By Robert Ast
Aficionados of Latin American literature know that Gregory Rabassa is a highly respected translator of Spanish and Portuguese, with translations of Gabriel Garcia Marquez, Mario Vargas Llosa, and Machado de Assis to his credit (among many others). What may be less widely known is that Rabassa got his start as an educator at the School of General Studies.
After a stint as a cryptographer for the OSS during World War II, Rabassa went to Columbia for graduate work in Spanish and Portuguese, both of which he also taught at GS. Many of his students were his age or older, and most had served in the war effort; in fact, in the GS hallway Rabassa ran into an Army sergeant he’d known while stationed in Italy.
“After the war, a lot of GIs enrolled at GS, and, of course, it was coed,” he said. “There were some former WACs [members of the Women’s Army Corps], and older women who wanted to get a degree. The students were a good bunch … When I became full-time, I was moved over to Columbia College; it was all-male and mostly traditional. There were a few GIs, but not too many. I missed the mixed grouping I had in GS, and the older students who had a broader understanding of things.”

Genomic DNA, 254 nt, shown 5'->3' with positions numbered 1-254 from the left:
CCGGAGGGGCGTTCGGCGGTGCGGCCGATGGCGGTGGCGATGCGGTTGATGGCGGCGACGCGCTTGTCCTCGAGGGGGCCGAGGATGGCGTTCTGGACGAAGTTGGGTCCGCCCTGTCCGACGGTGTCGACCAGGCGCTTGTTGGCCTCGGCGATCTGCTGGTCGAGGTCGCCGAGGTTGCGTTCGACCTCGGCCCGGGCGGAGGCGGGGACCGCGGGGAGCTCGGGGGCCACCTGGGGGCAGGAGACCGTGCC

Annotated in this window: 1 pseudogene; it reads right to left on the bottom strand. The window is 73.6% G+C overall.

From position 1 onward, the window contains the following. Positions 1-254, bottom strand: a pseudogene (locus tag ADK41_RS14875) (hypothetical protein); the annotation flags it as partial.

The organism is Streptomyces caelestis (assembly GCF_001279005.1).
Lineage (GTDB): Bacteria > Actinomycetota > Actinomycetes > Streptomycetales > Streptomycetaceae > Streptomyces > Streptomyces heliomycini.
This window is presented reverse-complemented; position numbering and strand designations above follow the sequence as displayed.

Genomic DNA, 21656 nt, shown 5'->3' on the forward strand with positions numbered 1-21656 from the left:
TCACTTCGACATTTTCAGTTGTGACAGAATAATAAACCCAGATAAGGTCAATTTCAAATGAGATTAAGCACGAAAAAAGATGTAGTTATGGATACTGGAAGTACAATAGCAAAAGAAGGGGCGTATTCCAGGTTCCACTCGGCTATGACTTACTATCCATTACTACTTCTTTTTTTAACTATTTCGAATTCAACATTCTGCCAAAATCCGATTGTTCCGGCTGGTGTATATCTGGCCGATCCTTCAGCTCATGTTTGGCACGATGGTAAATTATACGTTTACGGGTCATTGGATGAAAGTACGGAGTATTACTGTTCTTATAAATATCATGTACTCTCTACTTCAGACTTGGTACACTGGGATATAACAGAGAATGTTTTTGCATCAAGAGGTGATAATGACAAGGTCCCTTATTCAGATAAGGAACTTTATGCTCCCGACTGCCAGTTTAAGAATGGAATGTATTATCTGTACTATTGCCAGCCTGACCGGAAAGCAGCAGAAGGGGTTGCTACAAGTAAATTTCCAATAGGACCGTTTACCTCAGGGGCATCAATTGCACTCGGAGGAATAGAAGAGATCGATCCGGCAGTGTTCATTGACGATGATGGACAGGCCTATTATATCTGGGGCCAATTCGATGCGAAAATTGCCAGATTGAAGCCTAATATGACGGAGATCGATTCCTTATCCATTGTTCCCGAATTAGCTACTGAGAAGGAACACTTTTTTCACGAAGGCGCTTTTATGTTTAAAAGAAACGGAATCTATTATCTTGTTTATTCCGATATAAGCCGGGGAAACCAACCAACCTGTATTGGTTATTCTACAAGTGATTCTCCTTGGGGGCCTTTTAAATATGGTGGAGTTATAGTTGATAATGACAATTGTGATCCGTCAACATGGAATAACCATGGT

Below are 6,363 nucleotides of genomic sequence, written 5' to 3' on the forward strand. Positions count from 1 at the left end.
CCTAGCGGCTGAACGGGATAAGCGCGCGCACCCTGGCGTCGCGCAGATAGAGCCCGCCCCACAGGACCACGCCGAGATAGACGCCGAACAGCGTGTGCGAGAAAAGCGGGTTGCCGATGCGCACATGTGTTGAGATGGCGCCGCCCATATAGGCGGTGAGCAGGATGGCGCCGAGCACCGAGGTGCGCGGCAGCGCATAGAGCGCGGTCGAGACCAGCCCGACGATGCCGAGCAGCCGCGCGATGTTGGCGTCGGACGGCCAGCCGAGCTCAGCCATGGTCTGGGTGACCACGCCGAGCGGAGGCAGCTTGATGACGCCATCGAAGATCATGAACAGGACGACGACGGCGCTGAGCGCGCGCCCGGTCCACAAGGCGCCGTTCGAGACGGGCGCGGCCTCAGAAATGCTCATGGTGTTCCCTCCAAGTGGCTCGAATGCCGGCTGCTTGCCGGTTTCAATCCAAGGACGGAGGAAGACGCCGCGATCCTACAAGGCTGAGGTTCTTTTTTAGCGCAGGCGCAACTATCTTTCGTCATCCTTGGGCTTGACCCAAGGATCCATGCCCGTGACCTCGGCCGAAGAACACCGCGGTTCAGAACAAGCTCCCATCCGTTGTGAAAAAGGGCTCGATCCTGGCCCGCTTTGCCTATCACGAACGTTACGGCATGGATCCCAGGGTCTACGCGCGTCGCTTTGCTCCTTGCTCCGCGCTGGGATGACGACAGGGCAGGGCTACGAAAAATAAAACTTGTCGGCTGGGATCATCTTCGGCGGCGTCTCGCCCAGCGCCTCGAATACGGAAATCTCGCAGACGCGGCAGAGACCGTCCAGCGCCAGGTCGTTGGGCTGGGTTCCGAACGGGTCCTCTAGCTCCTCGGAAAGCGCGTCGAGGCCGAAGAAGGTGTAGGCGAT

Rabassa was also part of the “Columbia nucleus” that produced the short-lived but influential Odyssey, the first academic review to publish many young Latin American authors who later enjoyed great success. His first book-length translation was Julio Cortazar’s complex and dazzling Hopscotch, for which he won the first-ever National Book Award for Translation. Working on Cortazar’s 62: A Model Kit gave Rabassa a way to describe the translator’s difficult—and often uncelebrated—role.
“It’s Julio Cortazar’s idea … a Greek word, paredros,” he explained. “The concept came from the Egyptians. It’s a sort of doppelganger: someone who’s there and not there. But it’s not quite a double. It’s almost schizophrenic—the other aspect of you. I suppose it could even fit ‘muse’ or ‘guardian angel’. I thought that perhaps the translator could be the paredros for the writer in another language.”
Rabassa recently published If This Be Treason, an account of his translating experiences, and in May 2006, the PEN American Center awarded it the PEN/Martha Albrand Prize for the Art of the Memoir. Now in his eighth decade, he continues to translate and also teaches two classes a semester at Queens College.
“I enjoy the students,” he said. “Out in Queens it’s a hodgepodge of ethnicity and national origin. … And I still labor under the delusion that my students are the same age as I am; it makes for a good relationship.”
Rabassa’s translation of Garcia Marquez’s One Hundred Years of Solitude is taught regularly in the Columbia English department course “Twentieth-Century Comparative Fiction,” a course available to individuals over 65 as part of the Lifelong Learner Program through the School of Continuing Education.
If This Be Treason is published by New Directions and available in bookstores.